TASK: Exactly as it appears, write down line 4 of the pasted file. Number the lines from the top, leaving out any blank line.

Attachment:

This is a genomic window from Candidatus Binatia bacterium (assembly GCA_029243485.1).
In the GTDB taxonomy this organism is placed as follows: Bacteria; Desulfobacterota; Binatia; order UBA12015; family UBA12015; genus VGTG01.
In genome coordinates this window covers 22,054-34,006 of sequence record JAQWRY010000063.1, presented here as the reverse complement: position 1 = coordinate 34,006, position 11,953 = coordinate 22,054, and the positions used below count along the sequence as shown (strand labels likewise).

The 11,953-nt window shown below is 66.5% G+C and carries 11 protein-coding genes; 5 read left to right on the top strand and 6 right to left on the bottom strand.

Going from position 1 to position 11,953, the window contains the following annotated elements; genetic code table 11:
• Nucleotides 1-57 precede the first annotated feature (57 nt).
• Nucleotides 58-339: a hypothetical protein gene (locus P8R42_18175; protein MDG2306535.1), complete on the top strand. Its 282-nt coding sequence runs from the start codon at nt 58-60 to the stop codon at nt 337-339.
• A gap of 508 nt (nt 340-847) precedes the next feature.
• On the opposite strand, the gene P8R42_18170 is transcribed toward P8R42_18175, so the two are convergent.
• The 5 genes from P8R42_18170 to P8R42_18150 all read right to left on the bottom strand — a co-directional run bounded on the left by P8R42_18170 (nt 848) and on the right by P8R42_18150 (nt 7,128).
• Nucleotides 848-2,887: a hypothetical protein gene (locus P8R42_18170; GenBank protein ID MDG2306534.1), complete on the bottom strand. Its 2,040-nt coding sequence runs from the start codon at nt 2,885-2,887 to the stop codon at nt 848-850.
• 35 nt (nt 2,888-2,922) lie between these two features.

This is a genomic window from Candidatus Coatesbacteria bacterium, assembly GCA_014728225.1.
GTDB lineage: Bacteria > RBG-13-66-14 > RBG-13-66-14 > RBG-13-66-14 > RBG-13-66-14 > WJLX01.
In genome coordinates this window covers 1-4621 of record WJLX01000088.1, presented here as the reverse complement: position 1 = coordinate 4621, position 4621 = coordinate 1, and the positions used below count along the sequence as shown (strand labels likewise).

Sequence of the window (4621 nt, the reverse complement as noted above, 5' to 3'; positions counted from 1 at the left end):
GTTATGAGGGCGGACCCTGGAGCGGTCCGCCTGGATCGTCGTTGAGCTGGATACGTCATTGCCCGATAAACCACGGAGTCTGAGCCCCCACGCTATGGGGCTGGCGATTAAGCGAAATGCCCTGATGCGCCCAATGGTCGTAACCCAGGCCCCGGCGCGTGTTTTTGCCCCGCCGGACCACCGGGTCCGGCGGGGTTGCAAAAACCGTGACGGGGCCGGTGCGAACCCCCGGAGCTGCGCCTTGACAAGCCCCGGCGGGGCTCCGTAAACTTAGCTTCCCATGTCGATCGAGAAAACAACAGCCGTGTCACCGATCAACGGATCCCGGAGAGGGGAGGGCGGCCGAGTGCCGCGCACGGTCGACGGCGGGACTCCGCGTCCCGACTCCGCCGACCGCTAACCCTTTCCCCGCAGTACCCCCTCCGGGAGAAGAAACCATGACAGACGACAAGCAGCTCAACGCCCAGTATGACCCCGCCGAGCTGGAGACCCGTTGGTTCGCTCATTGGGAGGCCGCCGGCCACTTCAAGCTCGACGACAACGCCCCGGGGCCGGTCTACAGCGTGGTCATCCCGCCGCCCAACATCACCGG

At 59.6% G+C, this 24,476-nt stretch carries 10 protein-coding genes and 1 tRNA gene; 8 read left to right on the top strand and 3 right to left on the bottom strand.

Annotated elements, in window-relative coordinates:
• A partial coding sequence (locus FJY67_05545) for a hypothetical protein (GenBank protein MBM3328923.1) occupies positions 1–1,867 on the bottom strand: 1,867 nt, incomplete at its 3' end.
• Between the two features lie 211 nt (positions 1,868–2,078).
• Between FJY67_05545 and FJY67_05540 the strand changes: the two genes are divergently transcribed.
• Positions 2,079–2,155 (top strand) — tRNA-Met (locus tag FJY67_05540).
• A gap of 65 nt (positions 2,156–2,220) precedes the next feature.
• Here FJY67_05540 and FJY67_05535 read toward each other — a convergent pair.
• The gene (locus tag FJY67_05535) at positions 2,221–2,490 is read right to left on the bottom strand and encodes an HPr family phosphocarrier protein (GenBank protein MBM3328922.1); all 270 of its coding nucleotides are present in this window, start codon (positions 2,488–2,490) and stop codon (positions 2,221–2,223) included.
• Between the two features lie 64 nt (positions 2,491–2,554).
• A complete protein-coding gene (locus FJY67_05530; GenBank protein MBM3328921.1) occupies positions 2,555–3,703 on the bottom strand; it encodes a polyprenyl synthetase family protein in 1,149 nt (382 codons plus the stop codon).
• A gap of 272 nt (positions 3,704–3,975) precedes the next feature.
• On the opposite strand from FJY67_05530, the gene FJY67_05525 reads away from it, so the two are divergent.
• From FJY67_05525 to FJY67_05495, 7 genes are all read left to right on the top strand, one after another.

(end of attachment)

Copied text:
The 11,953-nt window shown below is 66.5% G+C and carries 11 protein-coding genes; 5 read left to right on the top strand and 6 right to left on the bottom strand.